MAPC Releases Toolkit for Tackling Rising Temps with Art

MAPC Releases Toolkit for Tackling Rising Temps with Art

As cities across the country experience more frequent and intense weather events due to climate change, the arts offer opportunities to support cities’ climate resilience efforts. Flooding, hurricanes, extreme heat: collaborations with artists and creatives can address these concerns and more. 

How? Artists can impact the physical environment by transforming infrastructure through art or use creative projects to connect with community members and raise awareness of preparedness practices and local climate risk.  

Today, MAPC released "Cool It with Art: A How-To Guide for Tackling Rising Temperatures with Art in Our Communities," a guide for local governments, community-based organizations, and artists interested in working together to address climate-driven extreme heat impacts and to promote healthy, climate-resilient communities. The guide contains practical guidance to increase awareness of heat risks, creative strategies for heat mitigation, precedents for creative heat resilience interventions, and resources to help support the implementation of these types of projects. 

As a companion to the guide, MAPC compiled a selection of creative heat resilience project examples in an accompanying slide deck on our Cool It with Art webpage. The slide deck features brief descriptions and photos of each project example to inspire ideas for creative resilience interventions in Greater Boston.  

Cool it with Art

Click below to download the full guide, which includes information on heat risks, types of interventions, and why using art and artists can help tackle rising temperatures. You'll also learn about project implementation, including project development, procurement, funding, evaluation, and more.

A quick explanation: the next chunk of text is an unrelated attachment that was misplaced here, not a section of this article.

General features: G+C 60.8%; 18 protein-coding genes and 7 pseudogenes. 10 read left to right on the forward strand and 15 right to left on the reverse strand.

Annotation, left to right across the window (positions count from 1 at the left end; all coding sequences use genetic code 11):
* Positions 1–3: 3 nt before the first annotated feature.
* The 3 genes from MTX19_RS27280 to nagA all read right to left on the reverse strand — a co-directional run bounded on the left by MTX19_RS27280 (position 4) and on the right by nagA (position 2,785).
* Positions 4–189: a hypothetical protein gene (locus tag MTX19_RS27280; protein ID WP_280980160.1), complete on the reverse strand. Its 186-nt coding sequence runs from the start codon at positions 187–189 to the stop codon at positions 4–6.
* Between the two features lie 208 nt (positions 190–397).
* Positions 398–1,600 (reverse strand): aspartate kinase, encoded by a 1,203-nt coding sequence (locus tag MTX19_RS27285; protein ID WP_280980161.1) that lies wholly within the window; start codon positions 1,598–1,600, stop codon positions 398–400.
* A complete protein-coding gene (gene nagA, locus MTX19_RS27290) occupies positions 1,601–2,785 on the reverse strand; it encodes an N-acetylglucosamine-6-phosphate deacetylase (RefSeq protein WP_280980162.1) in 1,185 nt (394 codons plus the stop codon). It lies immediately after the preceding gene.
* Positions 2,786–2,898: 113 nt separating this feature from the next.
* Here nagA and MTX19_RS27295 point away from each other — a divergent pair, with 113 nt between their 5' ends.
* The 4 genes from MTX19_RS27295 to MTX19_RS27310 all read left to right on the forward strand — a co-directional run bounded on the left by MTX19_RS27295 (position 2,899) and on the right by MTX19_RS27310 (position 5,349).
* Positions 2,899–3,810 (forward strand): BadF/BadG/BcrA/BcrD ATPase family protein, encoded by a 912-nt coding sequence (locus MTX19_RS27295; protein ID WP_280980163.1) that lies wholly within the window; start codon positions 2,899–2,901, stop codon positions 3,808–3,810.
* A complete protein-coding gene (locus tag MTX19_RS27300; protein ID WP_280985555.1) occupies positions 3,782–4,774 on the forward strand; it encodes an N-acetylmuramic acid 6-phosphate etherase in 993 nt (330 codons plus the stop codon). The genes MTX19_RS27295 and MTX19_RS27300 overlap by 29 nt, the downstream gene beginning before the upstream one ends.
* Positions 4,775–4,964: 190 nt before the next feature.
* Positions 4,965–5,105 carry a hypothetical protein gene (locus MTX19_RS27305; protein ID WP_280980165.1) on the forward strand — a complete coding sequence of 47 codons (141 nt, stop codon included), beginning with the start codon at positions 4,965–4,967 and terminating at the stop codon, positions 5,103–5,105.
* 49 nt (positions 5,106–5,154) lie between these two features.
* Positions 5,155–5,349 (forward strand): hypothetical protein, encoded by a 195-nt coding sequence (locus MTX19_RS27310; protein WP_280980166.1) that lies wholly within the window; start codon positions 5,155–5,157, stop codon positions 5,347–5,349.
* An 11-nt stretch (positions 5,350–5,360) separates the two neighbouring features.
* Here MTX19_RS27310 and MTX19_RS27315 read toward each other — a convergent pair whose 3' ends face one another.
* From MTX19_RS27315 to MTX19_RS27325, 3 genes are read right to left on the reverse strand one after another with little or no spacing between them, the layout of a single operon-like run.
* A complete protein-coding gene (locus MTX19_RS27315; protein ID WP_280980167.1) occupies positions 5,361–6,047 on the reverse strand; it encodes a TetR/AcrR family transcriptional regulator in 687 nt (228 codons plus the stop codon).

Project Examples

We've compiled a selection of creative heat resilience project examples. Click through for brief descriptions, photos, and videos to inspire your own creative resilience interventions.

The guide and slide deck categorize creative interventions and artistic collaborations for heat resilience into three categories: 

  • Creative Communications: Artists and creatives are key collaborators in developing messaging that promotes awareness of climate risks and preparedness measures in the community.  
  • Creative Engagement: Artists and creatives are leaders and collaborators in developing effective public participation and cultural programming that promotes climate preparedness and resilience.  
  • Creative Cooling Infrastructure: Artists and creatives develop creative interventions that provide shade and other cooling opportunities in the public realm.  

MAPC is releasing "Cool it with Art" at a time of significant momentum on extreme heat preparedness within the region. Several Metro Boston communities and organizations are already embarking on their own creative heat resilience projects this summer. MAPC is actively supporting some of these efforts through funding and technical assistance. For extreme heat resources and more information on projects underway in the region, visit MAPC's Rising Temperatures and Extreme Heat webpage.

The Metropolitan Area Planning Council is eager to support your community in developing artistic collaborations for climate resilience. Please contact our Arts & Culture Department if you need support in using this guide or want to see your creative resilience project featured among the provided examples.

Want to Learn More? Don't Miss Our Upcoming Event!

Building Resilience with Art: Accelerating Climate Resilience Speaker Series
July 19 at 5:30 p.m.

As part of our commitment to creative heat mitigation and climate preparedness, the Accelerating Climate Resilience Speaker Series will host Erin Genia, 2020 Boston Artist-in-Residence, and Sarah Rowbottam, Creative Producer at Arts House in Melbourne, Australia, to discuss the role of the artist in addressing climate change and building resilience, their experiences building resilience through art, and their advice for working with artists. Please join us on Monday, July 19 at 5:30 p.m.